Recently I have been thinking about boundaries in public administration and how we might theorise these in a different and more dynamic way. In doing so I have been reading a number of books from disciplines such as geography and international relations.
One of the latest books I’ve read in this project is Walled states, waning sovereignty by Wendy Brown. This book critically analyses the practice of wall building in a context where nation-state sovereignty is seemingly on the decline in an ever more mobile and interconnected world.
This is a wonderfully written book that draws on a range of different political theories to consider why it is that states still engage in wall building when all of the evidence suggests that they rarely fulfill their aims.
Brown argues that the main functions of these walls are not material but symbolic. Walls generate what Heidegger calls a reassuring world picture in terms of the need for security and social and psychic integration for political membership (pg. 26). Brown argues that walls have theatrical, theological and material effects.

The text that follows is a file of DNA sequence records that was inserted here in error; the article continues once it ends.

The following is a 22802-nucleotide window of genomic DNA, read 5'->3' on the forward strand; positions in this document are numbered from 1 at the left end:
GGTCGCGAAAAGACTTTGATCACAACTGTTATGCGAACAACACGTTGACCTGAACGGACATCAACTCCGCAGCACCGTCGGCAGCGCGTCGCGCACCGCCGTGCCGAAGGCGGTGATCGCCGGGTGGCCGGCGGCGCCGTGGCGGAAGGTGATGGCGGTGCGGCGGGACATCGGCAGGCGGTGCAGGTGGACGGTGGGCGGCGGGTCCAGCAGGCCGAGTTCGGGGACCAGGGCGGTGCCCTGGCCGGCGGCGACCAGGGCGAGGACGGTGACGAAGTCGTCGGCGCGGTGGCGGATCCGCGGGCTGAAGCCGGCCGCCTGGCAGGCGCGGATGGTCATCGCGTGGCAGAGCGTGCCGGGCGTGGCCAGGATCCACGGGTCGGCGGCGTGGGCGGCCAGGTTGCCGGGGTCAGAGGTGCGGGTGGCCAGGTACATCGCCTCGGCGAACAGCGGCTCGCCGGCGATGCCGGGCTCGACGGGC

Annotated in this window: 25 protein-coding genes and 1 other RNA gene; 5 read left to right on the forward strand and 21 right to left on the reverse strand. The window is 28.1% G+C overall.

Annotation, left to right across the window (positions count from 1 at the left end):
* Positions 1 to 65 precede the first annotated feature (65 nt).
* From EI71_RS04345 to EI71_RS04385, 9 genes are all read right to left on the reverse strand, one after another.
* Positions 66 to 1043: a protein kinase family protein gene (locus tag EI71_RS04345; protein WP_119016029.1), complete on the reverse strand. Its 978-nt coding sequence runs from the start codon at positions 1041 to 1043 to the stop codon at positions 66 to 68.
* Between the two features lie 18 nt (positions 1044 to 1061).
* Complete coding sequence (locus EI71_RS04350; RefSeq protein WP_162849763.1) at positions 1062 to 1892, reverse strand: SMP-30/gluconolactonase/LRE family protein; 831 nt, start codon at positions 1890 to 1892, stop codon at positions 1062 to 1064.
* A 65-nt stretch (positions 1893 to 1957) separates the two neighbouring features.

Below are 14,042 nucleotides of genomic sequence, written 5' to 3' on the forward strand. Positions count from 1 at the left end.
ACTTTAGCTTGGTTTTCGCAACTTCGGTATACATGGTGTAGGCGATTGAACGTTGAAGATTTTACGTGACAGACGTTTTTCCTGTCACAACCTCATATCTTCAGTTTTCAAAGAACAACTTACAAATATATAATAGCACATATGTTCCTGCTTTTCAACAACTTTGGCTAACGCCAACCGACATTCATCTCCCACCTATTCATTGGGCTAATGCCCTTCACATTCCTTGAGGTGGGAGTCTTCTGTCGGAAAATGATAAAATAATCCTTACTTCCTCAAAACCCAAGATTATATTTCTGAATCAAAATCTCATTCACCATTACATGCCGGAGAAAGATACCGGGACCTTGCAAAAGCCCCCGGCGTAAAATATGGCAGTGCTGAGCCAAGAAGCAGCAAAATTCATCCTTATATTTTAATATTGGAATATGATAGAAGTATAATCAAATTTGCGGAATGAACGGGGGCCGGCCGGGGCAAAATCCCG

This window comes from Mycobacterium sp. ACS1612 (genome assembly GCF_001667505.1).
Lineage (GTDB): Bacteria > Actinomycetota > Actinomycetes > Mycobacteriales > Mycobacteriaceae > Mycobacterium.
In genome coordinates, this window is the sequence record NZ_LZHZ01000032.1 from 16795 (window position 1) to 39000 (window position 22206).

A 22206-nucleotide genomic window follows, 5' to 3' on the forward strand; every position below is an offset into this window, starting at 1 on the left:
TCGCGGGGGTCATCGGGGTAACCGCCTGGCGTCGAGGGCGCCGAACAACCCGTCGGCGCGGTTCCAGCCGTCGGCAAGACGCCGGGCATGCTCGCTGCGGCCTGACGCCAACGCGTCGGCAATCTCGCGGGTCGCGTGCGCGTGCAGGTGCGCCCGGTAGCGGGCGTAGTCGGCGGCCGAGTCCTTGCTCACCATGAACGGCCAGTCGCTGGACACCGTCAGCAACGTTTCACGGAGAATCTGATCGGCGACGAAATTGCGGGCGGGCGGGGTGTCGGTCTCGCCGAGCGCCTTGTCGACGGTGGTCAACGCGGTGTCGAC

From the analysis of a number of walls, such as those dividing Texas from Mexico, Israel from Palestine, South Africa from Zimbabwe, Brown concludes that ‘ walls are consummately functional and walls are potent organizers of human psychic landscapes generative of cultural and political identities. The emerge from and figure in discourses, they can become discursive statements themselves and they are crucial to the organization of power in and through space. The meaning is not in the referent, walls do not narrative and do not even speak’ (pg. 74).
The study of boundaries in public administration is yet to include consideration of these types of symbolic and psychic entities and yet we know from attempts to engage in organisational restructuring, for example, that boundaries have more than just physical implications. Marianna Fotaki has started to explore some of these issues in the context of organisational theory drawing on psychoanalytical literatures, although these kinds of insights are yet to make their way into mainstream public administration literatures. Brown similarly speaks about the psychic fantasies and anxieties that walls are able to deal with by creating a visual effect (even if they do not actually manage what is promised of them).
For anyone trying to think about boundaries from a different perspective this book offers plenty of inspiration.